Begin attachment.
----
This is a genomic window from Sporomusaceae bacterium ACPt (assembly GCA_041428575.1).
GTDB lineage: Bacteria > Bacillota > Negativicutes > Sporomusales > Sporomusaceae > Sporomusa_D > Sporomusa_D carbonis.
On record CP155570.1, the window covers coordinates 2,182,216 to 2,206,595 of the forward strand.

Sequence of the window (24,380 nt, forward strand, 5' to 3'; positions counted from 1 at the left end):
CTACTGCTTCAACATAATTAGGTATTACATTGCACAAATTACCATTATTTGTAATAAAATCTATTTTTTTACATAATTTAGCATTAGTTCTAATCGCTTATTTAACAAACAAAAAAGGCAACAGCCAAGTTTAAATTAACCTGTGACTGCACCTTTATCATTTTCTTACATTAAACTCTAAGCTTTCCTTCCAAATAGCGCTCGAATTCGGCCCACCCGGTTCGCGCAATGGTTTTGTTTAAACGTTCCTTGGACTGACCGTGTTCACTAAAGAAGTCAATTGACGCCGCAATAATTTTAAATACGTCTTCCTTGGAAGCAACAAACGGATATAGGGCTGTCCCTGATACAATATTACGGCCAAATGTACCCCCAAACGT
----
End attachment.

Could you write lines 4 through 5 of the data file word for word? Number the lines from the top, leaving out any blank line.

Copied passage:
Sequence of the window (24,380 nt, forward strand, 5' to 3'; positions counted from 1 at the left end):
CTACTGCTTCAACATAATTAGGTATTACATTGCACAAATTACCATTATTTGTAATAAAATCTATTTTTTTACATAATTTAGCATTAGTTCTAATCGCTTATTTAACAAACAAAAAAGGCAACAGCCAAGTTTAAATTAACCTGTGACTGCACCTTTATCATTTTCTTACATTAAACTCTAAGCTTTCCTTCCAAATAGCGCTCGAATTCGGCCCACCCGGTTCGCGCAATGGTTTTGTTTAAACGTTCCTTGGACTGACCGTGTTCACTAAAGAAGTCAATTGACGCCGCAATAATTTTAAATACGTCTTCCTTGGAAGCAACAAACGGATATAGGGCTGTCCCTGATACAATATTACGGCCAAATGTACCCCCAAACGT